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Three perspectives on ethics-driven digital peacebuilding

The digitalization of peacebuilding is now an undeniable reality. From simple online dialogues to the use of complex systems that deliver early warning signals for conflict prevention, digital tools are now being used in a myriad of ways to assist peacebuilding practitioners. Such tools promise to provide more accurate data about conflict, increase the capacity to pinpoint changing trends, anticipate future developments, expedite preventive action, and provide opportunities for data- and evidence-based conflict resolution.  

However, the well-intended use of technology may have many unintended consequences for technology users, peacebuilding actors, peace processes, and project or program objectives. These include risks of technical malfunction, the manipulation of digital tools by governments or other powerful entities to harm people or risks of compromising ongoing peacebuilding operations.  

How, then, can we guarantee the ethical use of digital tools in peacebuilding? What is the best way of mitigating harmful effects? Does the principle of ‘do no harm’ suffice, or must peacebuilding actors be held to a higher standard? If so, what standard might that be?  

Kristoffer Lidén (Peace Research Institute Oslo) presents at the workshop “Towards Ethics-driven Digital Peacebuilding: How to Promote the Good Use of Technologies Beyond ‘Do No Harm'”, 2 November 2022.

These questions were addressed during our workshop titled “Towards ethics-driven digital peacebuilding: How to promote the good use of technologies beyond ‘do no harm’” organized by the Kofi Annan Foundation with the Geneva Graduate Institute’s Centre on Conflict, Development and Peacebuilding (CCDP), the Peace Research Institute Oslo (PRIO), and Search for Common Ground as part of Geneva Peace Week.

Drawing on classical strands of philosophical ethics, participants were prompted to reflect on the various approaches to engage with the risks and challenges of digital approaches, as well as their moral, social, and political implications. Some of the main points which transpired were the following:   

Perspective 1: Global standard-setting is not sufficient 

In theory, the most obvious way to curtail the risk posed by digital tools would be formulating and enforcing international standards for their proper and ethical use. Establishing good practices that are recognized by all may limit the potential abuse of digital tools and provide guidelines for actors who are brought to engage with them. This approach also emphasizes the importance of preventing rather than responding to risk.  

Does it make sense to formulate standards in a “one-size-fits-all” manner?

In practice, however, global standard-setting introduces the questions of legitimacy and authority. Who has the legitimacy to establish these standards? Can these standards be easily enforced globally, especially given the current geopolitical environment? Does it make sense to formulate standards in a “one-size-fits-all” manner? Workshop participants seemed to agree that the tentative answer to these questions is “no”.  Global ethical standards cannot replace the need for international legal regulation of this field – an admittedly tedious and bureaucratic process which provides little nuanced guidance for specific contexts. Therefore, combining general legal rules with more context-specific but non-binding guidance to best practices might be the best way forward.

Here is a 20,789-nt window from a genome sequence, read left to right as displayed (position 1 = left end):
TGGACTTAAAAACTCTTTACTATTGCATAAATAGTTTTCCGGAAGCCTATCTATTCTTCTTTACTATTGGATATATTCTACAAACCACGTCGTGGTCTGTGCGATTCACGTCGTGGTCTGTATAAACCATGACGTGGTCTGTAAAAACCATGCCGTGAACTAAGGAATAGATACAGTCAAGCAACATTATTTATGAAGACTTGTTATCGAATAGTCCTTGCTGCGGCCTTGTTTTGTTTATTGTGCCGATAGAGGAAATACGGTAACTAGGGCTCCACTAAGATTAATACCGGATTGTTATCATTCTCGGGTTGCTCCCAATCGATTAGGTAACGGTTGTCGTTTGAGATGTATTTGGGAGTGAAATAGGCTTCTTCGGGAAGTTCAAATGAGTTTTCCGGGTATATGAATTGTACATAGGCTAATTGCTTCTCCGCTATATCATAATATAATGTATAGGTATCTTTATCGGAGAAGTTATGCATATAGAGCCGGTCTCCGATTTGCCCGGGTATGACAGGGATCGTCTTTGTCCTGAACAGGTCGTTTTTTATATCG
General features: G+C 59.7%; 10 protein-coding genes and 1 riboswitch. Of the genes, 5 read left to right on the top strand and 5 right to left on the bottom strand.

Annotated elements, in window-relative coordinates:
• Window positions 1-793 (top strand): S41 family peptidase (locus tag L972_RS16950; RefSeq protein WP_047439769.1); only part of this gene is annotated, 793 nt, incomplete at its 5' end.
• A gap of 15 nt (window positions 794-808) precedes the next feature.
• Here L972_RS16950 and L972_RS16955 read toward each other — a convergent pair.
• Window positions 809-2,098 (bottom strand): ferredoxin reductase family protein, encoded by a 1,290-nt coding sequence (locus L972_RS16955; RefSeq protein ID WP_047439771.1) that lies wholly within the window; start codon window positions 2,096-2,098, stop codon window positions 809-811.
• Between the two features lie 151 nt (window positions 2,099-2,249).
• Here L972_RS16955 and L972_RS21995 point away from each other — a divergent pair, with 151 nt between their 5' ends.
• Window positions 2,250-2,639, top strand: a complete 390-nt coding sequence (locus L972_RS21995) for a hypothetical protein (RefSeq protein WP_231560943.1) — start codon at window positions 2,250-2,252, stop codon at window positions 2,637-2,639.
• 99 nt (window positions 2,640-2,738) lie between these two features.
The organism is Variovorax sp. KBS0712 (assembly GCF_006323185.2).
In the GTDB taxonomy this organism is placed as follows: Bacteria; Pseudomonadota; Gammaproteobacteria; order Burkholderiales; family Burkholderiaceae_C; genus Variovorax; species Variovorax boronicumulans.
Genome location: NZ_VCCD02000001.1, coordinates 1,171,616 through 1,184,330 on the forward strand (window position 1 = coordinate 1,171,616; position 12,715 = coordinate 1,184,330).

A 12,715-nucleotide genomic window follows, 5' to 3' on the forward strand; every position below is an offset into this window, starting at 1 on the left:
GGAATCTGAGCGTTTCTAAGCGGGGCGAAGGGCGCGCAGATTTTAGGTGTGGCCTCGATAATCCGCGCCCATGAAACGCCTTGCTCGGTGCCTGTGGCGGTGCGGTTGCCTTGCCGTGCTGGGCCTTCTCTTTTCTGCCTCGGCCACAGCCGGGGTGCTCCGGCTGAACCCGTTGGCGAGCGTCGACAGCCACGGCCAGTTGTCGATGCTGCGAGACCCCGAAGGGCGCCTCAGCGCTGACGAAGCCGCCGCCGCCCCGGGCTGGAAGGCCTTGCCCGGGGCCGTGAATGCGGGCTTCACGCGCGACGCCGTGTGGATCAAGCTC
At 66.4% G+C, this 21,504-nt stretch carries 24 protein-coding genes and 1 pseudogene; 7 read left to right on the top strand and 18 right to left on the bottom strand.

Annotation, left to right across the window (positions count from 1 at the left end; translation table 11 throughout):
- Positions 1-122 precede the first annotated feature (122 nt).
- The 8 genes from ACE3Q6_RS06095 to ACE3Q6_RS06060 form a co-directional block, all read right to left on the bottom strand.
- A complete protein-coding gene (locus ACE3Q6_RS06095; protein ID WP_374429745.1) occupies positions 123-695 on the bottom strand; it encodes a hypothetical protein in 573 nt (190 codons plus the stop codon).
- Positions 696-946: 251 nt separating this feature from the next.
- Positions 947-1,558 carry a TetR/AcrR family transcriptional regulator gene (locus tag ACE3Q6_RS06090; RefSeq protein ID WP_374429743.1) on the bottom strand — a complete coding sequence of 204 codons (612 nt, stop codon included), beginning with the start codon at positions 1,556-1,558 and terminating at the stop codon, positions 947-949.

For standards to be effective, they must be designed for the contexts in which they will be implemented in consultation with key stakeholders. For instance, our guest speakers from Sri Lanka showcased the importance of including civil society in multi-stakeholder responses to digital risks. In the context of hate speech and disinformation, civil society can play a crucial role in helping identify harmful behaviour stemming from both platform users and the platforms themselves. As is the case with Hashtag Generation and Search for Common Ground, civil society organizations serve as important cultural intermediaries to help platforms determine what is harmful within a given context.  

Perspective 2: Ethical solutions may require pragmatic means  

Promoting the ethical use of digital technology in context-specific settings may, however, come at a cost. Workshop participants observed that standards are often enforced with the help of government and private sector actors who, at times, are also responsible for the unethical use of digital tools. Employing digital technologies thus commonly comes with tradeoffs.  

Is it possible to balance the ethical and unethical use of digital platforms to achieve long-term benefits?

In Sri Lanka, for example, the state has both put in place certain measures to mitigate the spread of disinformation online and, at the same time, repeatedly used these same platforms to intimidate the opposition and promote ethno-nationalist discourse. This behaviour went unchecked by social media platforms that often do not see a cost-benefit to investing in contextual monitoring systems. As a result, the burden of regulation and monitoring most often falls on the shoulders of civil society or on-the-ground practitioners, who should not be solely responsible for upholding ethical standards.